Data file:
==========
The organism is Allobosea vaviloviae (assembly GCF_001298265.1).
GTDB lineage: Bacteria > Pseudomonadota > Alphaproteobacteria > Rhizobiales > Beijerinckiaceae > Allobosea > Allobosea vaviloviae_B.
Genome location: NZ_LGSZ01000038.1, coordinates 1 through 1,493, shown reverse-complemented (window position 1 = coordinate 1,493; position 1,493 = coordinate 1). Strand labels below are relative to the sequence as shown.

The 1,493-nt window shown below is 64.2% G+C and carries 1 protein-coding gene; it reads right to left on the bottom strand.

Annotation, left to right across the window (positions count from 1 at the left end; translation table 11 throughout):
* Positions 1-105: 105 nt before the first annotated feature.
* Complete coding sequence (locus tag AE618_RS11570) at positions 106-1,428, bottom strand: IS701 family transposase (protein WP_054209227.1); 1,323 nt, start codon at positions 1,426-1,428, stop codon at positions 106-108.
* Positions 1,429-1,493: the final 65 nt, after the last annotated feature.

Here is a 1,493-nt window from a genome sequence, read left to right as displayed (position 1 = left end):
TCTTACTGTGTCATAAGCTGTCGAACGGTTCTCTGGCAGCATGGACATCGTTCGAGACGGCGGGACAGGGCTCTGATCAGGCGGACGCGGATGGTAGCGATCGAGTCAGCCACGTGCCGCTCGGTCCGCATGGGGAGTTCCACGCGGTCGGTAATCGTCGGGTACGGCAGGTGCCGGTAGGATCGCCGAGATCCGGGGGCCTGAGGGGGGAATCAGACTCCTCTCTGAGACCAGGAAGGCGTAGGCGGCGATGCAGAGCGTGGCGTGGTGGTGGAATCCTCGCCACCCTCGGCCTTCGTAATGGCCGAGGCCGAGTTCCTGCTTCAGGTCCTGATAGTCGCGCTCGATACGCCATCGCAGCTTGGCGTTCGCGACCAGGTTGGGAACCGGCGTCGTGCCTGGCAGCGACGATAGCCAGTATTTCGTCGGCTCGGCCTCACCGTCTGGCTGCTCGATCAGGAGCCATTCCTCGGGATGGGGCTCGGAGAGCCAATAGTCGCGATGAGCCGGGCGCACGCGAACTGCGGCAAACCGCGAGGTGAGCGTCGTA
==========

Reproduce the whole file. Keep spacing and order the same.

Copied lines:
The organism is Allobosea vaviloviae (assembly GCF_001298265.1).
GTDB lineage: Bacteria > Pseudomonadota > Alphaproteobacteria > Rhizobiales > Beijerinckiaceae > Allobosea > Allobosea vaviloviae_B.
Genome location: NZ_LGSZ01000038.1, coordinates 1 through 1,493, shown reverse-complemented (window position 1 = coordinate 1,493; position 1,493 = coordinate 1). Strand labels below are relative to the sequence as shown.

The 1,493-nt window shown below is 64.2% G+C and carries 1 protein-coding gene; it reads right to left on the bottom strand.

Annotation, left to right across the window (positions count from 1 at the left end; translation table 11 throughout):
* Positions 1-105: 105 nt before the first annotated feature.
* Complete coding sequence (locus tag AE618_RS11570) at positions 106-1,428, bottom strand: IS701 family transposase (protein WP_054209227.1); 1,323 nt, start codon at positions 1,426-1,428, stop codon at positions 106-108.
* Positions 1,429-1,493: the final 65 nt, after the last annotated feature.

Here is a 1,493-nt window from a genome sequence, read left to right as displayed (position 1 = left end):
TCTTACTGTGTCATAAGCTGTCGAACGGTTCTCTGGCAGCATGGACATCGTTCGAGACGGCGGGACAGGGCTCTGATCAGGCGGACGCGGATGGTAGCGATCGAGTCAGCCACGTGCCGCTCGGTCCGCATGGGGAGTTCCACGCGGTCGGTAATCGTCGGGTACGGCAGGTGCCGGTAGGATCGCCGAGATCCGGGGGCCTGAGGGGGGAATCAGACTCCTCTCTGAGACCAGGAAGGCGTAGGCGGCGATGCAGAGCGTGGCGTGGTGGTGGAATCCTCGCCACCCTCGGCCTTCGTAATGGCCGAGGCCGAGTTCCTGCTTCAGGTCCTGATAGTCGCGCTCGATACGCCATCGCAGCTTGGCGTTCGCGACCAGGTTGGGAACCGGCGTCGTGCCTGGCAGCGACGATAGCCAGTATTTCGTCGGCTCGGCCTCACCGTCTGGCTGCTCGATCAGGAGCCATTCCTCGGGATGGGGCTCGGAGAGCCAATAGTCGCGATGAGCCGGGCGCACGCGAACTGCGGCAAACCGCGAGGTGAGCGTCGTA